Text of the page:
Financial Services Branding in Troubled Times

Financial Services Branding in Troubled Times

Staving Off the Death Spiral by Finding Your “True North”

Blood on the Street

The financial markets have never been more volatile. Banks, liquidity venues and broker dealers are all starting to look alike – and sell the same products and services. In February 2009, the Dow Jones Industrial Average hit its lowest point since 1996. We all thought that was it: the worst had come and it would be smooth sailing from that point on.

Fast forward three years and we have glimpsed the other three horsemen of the apocalypse in rapid succession. We have ducked and covered so many times we can barely stand up. Mergers and bankruptcies happen every day and Eurozone backlash continues to have deleterious effects on the financial markets.

The bar for news has become a pole vault. Each time the North American economy underperforms, it sends spasms through the international markets, making it nearly impossible to get a vendor in the headlines unless they get indicted.

One would expect a PR professional to suggest that the communications campaign should not be the first budget line item to cut during troubled times, but self-preservation aside, abandoning your PR campaign during a bad market is almost always a bad idea. Perception is reality and a company must do everything to sharpen its brand to a precise point … and keep it in front of its constituents if they want to weather the storm.

Are You a Candy or Are You a Mint?

The biggest brand-killer in the marketing and PR game is the lack of a consistent message. If you poll a large base of customers and prospects only to find out that 20 think you’re an IT outsourcer, 10 think you are a consultancy and 25 think you are a quant shop, your ship is going to sink. This problem is compounded in a bad market because decisions are made against a backdrop of panic.

The old adage “nobody ever got fired for buying IBM,” rings truer than ever. Companies want assurances against financial failure, increased regulation, spending cuts, etc. A company with a clear, well maintained message is always the safest bet in a down market.

When a company is struggling to identify its corporate vision or “True North,” it needs to undertake an extensive audit of investors, friends of the firm, analysts, editors, partners and other constituents to gain anecdotal evidence that will help define its corporate identity, marketing messages, value proposition and product positioning. Some of the most basic (and illuminating) questions are as follows:

- How would you describe the company?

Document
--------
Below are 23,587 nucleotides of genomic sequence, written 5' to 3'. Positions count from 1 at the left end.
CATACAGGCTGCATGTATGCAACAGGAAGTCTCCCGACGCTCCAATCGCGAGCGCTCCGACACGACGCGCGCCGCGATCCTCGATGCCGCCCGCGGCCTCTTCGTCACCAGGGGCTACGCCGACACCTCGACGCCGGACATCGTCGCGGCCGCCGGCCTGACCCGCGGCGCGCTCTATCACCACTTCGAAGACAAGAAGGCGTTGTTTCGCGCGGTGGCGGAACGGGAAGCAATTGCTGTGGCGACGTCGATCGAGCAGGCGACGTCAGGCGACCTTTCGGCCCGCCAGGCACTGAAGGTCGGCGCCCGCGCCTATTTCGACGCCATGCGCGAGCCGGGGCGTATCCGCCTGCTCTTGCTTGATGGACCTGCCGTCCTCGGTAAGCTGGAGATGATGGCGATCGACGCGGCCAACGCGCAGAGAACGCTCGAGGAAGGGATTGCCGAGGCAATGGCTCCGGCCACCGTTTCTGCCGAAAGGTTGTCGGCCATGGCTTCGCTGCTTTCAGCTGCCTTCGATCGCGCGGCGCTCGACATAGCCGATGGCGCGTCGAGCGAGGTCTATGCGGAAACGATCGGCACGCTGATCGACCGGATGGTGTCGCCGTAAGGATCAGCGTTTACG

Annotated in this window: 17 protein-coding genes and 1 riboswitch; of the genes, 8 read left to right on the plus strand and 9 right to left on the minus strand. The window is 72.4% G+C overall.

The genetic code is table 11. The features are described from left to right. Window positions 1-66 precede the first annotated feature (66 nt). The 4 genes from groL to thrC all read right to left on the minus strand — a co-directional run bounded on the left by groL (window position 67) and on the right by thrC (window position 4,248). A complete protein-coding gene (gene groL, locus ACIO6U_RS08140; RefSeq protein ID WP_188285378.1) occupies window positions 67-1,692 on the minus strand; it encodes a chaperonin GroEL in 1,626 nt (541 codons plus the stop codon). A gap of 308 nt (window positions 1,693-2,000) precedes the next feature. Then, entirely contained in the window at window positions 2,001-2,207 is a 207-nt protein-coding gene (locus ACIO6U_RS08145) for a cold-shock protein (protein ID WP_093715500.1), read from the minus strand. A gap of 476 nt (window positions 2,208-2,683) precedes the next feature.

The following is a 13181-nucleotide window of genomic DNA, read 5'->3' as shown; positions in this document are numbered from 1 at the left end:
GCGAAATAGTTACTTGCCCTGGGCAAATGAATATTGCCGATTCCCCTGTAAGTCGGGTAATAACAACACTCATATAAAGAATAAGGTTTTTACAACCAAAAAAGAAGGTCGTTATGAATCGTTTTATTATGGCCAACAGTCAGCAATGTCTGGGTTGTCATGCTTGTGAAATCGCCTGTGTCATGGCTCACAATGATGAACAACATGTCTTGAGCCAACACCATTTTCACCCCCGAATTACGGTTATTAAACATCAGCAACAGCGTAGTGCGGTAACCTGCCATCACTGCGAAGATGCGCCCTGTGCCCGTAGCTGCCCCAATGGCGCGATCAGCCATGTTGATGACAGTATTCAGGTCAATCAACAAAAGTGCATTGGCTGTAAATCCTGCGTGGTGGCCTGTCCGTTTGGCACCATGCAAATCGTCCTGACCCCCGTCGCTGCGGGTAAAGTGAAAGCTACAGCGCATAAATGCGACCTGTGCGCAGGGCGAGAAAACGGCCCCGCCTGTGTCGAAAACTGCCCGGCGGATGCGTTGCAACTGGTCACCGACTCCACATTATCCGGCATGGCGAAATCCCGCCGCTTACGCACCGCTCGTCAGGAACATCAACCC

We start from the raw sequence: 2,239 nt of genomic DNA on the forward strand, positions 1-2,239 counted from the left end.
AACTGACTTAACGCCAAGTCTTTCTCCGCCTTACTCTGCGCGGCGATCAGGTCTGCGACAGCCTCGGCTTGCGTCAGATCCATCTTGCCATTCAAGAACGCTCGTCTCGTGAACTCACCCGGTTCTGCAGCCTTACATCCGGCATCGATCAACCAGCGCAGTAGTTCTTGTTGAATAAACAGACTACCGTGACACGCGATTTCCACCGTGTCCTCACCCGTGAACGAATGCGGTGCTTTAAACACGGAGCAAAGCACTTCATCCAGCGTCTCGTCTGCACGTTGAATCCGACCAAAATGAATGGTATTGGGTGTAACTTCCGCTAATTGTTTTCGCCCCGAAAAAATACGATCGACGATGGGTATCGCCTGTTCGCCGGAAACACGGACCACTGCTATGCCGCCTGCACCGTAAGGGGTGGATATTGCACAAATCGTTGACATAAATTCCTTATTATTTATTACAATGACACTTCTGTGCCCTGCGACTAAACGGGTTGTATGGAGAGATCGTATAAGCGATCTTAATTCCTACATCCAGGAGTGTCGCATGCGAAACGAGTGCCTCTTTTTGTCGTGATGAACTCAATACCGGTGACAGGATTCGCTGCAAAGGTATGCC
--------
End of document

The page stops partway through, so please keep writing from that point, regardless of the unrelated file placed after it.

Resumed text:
- What does the company sell?

- Who is the competition?

- What is the company’s competitive advantage?

- How big is the marketplace?

- What are the company’s biggest challenges?

- What is the best aspect of the company?

- What is the worst aspect of the company?

- What are the biggest benefits the company provides?

- How long will the company’s products/services be useful?

- What is the company’s exit strategy?

Elemental questions it would seem, but more often than not, the respondents – even those intimately involved with the company – sound like they are talking about completely different entities. This exercise is the quickest way to surface a perception problem. If the people closest to the company all think it does different things, imagine what the general public could be thinking! This kind of perception problem is particularly dire in a struggling economy. If you seem schizophrenic, there are a dozen competitors who have their marketing messages down cold and they would be happy to step in, dazzle your prospects and steal your sale.

Attracting liquidity: if you build it, they will come (eventually)

One of the more visible examples of fractured brand positioning within the financial markets industry is coming from the liquidity venues. Traditional stock exchanges are seeing order flow and liquidity being threatened so they are actively seeking new ways to improve service, increase product ‘stickiness’ and remain competitive. ECNs look nothing like they did a decade ago when projects like Optimark came blazing onto the scene, and MTFs in Europe and ATSs in Canada are doing their level best to attract flow and open up previously opaque markets like Fixed Income.

In the face of this identity crisis, traditional exchanges need to pay attention to the care and feeding of their own reputations and go after analogous markets in their acquisition benders to build brand equity instead of diluting it.

One objective (non-client) example of an entity we think is getting it right is the CME Group, which operates the CME, CBOT, COMEX and NYMEX. It has leveraged its innovation in technology to rapidly grow its business on the CME Globex trading platform from less than 15 percent of total volume in 2000 to nearly 100 of percent total volume today and nobody challenges their self-ascribed title of “world’s leading & most diverse derivatives marketplace.”

It is important to remember that success will not be achieved overnight. Expect to chip away for a while before you see results. It takes a long time to steer the Queen Mary with a toothpick, and everything moves more slowly in a bad financial climate. A sustained and circumspect approach to brand preservation will yield results over time as the markets continue to roil. The key is to be thoughtful and proactive in your efforts, make sure you have realistic goals and decide in advance how you are going to measure success. Plan for the long haul and decide how to approach your tactics differently than you would during a boom time.

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